My Thoughts & Review:

Having read The Mine by Antti Tuomainen last year and thoroughly loved it, I was ecstatic to discover that he’d been writing The Man Who Died, it sounded so incredibly intriguing and I couldn’t wait to get my hands on a copy (and pre-ordered it from Amazon as soon as the link was available!).

The poisoning idea behind the plot of this book was tantalisingly clever and ensured my attention was grabbed from the outset.  Who would want to poison our protagonist Jakko, what toxins had he been exposed to and just how was this done?  Would he discover who was behind it all in time?  These were just some of the things running through my head when I started reading this book, and I soon started trying to guess the who, the what and the why.  As usual there are no spoilers here and I will avoid speaking about the plot too much because I hate spoilers.

Jakko Kaunismaa is a character I took a liking to quickly, his dark sense of humour appealed to me, his list making struck a chord with me and he really came alive through the wonderful writing in this book.  I felt that the more I read about him, the more invested I became.  His paranoia and the spectrum of emotions he went through seemed so real and believable, and I think this in turn made him quite a relatable character as well as very interesting.  His determination to get to the bottom of the mystery behind who had poisoned him leads him to discoveries about those around him that he would never have previously imagined.
Masterfully Tuomainen merrily leads the reader down some wonderfully mysterious paths, littered with red herrings and clever misdirection that whilst clears up some mysteries, it leaves others devilishly cryptic.  The dark humour that is interwoven throughout just makes this a delight to read and hard to forget.

The translation to English by David Hackston has been done so incredibly well, none of Tuomainen’s subtleties have been lost and this reads very comfortably as if it had originally been written in English.

An excellent thriller which will have readers gripped, it is a book that stands out as being brilliantly different from the norm and is a fantastic example of why Tuomainen is the King of Helsinki Noir!

You can buy a copy of The Man Who Died via:

Orenda eBookstore
Amazon UK
Wordery
Book Depository

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** My thanks to Sarah at Bloodhound Books for the opportunity to read a copy of this book and for inviting me to be part of the blog tour **

 

Description:

Can you really tell the difference between madness and sanity?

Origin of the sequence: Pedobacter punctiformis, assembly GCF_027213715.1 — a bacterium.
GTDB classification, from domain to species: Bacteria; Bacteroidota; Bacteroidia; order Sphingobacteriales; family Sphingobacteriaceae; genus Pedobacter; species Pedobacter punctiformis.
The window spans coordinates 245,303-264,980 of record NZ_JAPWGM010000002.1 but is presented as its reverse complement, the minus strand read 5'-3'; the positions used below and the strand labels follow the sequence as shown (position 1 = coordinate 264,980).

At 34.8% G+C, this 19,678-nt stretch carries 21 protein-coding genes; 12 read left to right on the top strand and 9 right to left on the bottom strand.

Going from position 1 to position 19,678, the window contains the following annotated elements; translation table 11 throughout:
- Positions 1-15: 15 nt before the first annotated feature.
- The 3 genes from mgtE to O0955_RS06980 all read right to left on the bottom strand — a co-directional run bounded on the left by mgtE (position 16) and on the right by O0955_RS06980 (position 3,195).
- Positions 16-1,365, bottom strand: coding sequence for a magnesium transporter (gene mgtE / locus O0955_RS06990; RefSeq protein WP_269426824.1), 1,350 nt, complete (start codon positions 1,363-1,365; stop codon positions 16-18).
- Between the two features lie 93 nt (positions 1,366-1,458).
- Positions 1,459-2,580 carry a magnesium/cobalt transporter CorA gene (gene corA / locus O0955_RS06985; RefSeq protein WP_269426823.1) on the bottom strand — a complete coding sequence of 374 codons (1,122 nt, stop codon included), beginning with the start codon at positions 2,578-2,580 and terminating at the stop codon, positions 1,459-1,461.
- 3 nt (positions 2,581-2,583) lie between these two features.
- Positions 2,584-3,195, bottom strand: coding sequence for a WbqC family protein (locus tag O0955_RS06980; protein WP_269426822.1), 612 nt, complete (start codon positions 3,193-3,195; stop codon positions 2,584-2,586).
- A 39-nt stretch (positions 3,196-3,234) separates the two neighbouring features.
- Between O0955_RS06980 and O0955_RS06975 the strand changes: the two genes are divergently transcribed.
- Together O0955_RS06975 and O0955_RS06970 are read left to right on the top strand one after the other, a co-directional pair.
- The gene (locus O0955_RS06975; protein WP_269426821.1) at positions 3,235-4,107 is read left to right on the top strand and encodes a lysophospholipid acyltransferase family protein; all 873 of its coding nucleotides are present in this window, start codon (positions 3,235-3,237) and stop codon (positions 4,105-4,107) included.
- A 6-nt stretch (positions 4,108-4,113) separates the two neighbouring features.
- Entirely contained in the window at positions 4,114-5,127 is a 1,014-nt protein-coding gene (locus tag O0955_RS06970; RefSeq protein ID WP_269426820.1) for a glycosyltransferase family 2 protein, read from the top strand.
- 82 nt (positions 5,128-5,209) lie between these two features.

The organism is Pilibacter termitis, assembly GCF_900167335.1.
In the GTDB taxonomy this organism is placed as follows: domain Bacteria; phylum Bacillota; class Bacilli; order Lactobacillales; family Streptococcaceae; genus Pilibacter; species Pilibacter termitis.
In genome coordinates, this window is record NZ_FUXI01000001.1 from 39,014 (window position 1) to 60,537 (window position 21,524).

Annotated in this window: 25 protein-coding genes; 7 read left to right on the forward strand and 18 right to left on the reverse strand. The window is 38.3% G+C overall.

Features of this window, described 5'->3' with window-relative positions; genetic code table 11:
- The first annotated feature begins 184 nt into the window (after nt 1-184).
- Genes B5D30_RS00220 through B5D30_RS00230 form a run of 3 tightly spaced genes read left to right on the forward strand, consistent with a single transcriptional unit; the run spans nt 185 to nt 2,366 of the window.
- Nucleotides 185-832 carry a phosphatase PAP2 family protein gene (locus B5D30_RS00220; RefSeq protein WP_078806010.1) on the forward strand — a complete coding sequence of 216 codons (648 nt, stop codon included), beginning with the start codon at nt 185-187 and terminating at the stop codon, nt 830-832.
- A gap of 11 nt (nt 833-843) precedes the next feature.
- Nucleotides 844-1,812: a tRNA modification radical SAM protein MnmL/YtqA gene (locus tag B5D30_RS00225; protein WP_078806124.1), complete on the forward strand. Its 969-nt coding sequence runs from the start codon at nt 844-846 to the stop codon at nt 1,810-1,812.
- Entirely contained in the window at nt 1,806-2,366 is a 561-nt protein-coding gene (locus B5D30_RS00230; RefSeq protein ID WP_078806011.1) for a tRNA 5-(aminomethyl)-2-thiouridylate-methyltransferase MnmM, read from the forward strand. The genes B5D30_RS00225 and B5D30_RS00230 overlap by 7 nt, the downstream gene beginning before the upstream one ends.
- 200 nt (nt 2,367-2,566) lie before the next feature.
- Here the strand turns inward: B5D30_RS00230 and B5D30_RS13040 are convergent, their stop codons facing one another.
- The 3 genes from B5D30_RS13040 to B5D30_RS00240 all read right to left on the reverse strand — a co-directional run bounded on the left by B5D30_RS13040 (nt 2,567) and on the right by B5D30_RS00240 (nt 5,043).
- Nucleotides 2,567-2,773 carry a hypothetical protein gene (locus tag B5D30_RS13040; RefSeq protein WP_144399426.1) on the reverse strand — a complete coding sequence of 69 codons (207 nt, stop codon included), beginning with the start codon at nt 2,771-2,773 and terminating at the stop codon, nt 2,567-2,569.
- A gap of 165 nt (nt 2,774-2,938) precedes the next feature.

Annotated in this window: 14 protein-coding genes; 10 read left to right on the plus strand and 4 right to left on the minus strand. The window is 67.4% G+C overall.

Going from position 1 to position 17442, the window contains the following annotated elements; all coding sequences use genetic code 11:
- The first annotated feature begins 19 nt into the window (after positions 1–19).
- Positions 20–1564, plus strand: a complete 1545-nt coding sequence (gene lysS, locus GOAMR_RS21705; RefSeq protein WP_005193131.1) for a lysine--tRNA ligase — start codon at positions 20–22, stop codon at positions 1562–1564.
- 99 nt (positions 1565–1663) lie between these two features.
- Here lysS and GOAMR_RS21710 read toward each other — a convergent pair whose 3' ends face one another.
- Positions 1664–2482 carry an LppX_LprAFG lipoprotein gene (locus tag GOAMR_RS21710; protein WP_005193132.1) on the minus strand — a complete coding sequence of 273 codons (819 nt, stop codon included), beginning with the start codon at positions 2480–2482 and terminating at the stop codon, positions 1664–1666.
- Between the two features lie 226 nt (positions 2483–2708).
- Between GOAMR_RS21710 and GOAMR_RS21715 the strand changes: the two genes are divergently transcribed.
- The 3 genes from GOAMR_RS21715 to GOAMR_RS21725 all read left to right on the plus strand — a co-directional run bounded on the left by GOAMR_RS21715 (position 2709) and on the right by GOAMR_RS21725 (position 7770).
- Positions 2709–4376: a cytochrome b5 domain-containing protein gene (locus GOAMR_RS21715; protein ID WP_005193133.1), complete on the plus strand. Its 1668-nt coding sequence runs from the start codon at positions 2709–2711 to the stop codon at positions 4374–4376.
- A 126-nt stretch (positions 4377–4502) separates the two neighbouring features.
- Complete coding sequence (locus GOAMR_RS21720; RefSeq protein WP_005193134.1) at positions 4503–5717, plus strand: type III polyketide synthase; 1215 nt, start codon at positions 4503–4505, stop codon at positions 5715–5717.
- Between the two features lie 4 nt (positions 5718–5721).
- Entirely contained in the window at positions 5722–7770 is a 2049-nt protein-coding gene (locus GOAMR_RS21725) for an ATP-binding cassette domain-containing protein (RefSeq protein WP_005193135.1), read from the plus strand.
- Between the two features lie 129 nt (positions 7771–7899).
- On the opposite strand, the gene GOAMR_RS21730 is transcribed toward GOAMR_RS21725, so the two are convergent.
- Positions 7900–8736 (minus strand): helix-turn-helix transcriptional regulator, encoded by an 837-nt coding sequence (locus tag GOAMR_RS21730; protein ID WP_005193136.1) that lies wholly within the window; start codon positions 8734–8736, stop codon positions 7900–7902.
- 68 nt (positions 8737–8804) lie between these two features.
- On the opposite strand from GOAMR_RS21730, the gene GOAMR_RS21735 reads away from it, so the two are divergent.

Mark Randall goes to great lengths to get himself admitted to an acute psychiatric ward and, despite being mute, convinces professionals that he is psychotic. But who is he and why is he so keen to spend time in a psychiatric hospital?
When Mark is admitted, silent and naked, the staff are suspicious about his motives.
Dealing with this, as well as the patients on the ward, Mark’s troubles really begin once he is Sectioned under the Mental Health Act. When decisions about his future are handed to Consultant Psychiatrist, Dr Giles Sharman, Mark’s life is about to go from bad to worse.
Drugged, abused and in danger, Mark looks for a way out of this nightmare. But he’s about to learn, proving that you are sane might not be easy as it seems…

My Thoughts & Review:

When you read a description like the one for A Justifiable Madness you can’t help but be intrigued.  What on earth is going on in this book?  Why would you want to be admitted to a psychiatric hospital voluntarily with no need to be there?!  The minute I saw this I just knew I had to get reading immediately!

Mark Randall is a very strange character, who from the outset seems to be a little (ok big bit) odd, his actions and public nudity get him arrested and committed to a psychiatric ward in hospital, but all the while readers are aware of something else, something under the surface that’s so cleverly just out of reach that they can’t quite reach it.  Whilst the narration from Mark clearly makes him appear fully compos mentis and self aware, he is doing his damnedest to ensure that the staff on the ward believe he is mentally ill and in need of treatment.
Astutely, the author includes narration from other perspectives in this book to increase the tension and intrigue.  The two nurses on duty when Mark is admitted to the unit are wonderfully bright and interesting characters, and it is from the viewpoint of one of these nurses that we “see” Mark.  Monica gives a great insight into the care and treatment of the patients in the unit and there were a few moments that I found were quite eye opening to read about.